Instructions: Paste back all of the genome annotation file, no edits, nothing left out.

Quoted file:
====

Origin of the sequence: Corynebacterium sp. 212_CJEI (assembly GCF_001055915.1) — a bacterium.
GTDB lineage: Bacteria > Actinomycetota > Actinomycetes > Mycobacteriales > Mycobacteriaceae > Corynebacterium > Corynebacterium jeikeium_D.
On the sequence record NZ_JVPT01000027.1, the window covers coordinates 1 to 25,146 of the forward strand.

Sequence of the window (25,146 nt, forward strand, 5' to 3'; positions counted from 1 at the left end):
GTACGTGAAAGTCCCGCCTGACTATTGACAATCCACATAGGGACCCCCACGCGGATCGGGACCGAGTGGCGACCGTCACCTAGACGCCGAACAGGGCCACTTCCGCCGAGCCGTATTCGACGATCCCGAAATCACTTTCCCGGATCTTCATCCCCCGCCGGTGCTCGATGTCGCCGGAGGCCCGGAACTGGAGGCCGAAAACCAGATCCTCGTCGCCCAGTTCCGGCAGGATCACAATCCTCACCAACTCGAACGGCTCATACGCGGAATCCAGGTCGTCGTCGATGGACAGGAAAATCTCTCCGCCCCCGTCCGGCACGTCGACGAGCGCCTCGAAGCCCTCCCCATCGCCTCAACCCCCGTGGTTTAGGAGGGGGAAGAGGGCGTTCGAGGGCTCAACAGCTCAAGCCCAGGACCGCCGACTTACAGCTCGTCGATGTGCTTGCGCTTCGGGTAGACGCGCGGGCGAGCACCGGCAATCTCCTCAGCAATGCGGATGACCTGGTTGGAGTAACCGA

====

Origin of the sequence: Corynebacterium sp. 212_CJEI (assembly GCF_001055915.1) — a bacterium.
GTDB lineage: Bacteria > Actinomycetota > Actinomycetes > Mycobacteriales > Mycobacteriaceae > Corynebacterium > Corynebacterium jeikeium_D.
On the sequence record NZ_JVPT01000027.1, the window covers coordinates 1 to 25,146 of the forward strand.

Sequence of the window (25,146 nt, forward strand, 5' to 3'; positions counted from 1 at the left end):
GTACGTGAAAGTCCCGCCTGACTATTGACAATCCACATAGGGACCCCCACGCGGATCGGGACCGAGTGGCGACCGTCACCTAGACGCCGAACAGGGCCACTTCCGCCGAGCCGTATTCGACGATCCCGAAATCACTTTCCCGGATCTTCATCCCCCGCCGGTGCTCGATGTCGCCGGAGGCCCGGAACTGGAGGCCGAAAACCAGATCCTCGTCGCCCAGTTCCGGCAGGATCACAATCCTCACCAACTCGAACGGCTCATACGCGGAATCCAGGTCGTCGTCGATGGACAGGAAAATCTCTCCGCCCCCGTCCGGCACGTCGACGAGCGCCTCGAAGCCCTCCCCATCGCCTCAACCCCCGTGGTTTAGGAGGGGGAAGAGGGCGTTCGAGGGCTCAACAGCTCAAGCCCAGGACCGCCGACTTACAGCTCGTCGATGTGCTTGCGCTTCGGGTAGACGCGCGGGCGAGCACCGGCAATCTCCTCAGCAATGCGGATGACCTGGTTGGAGTAACCGA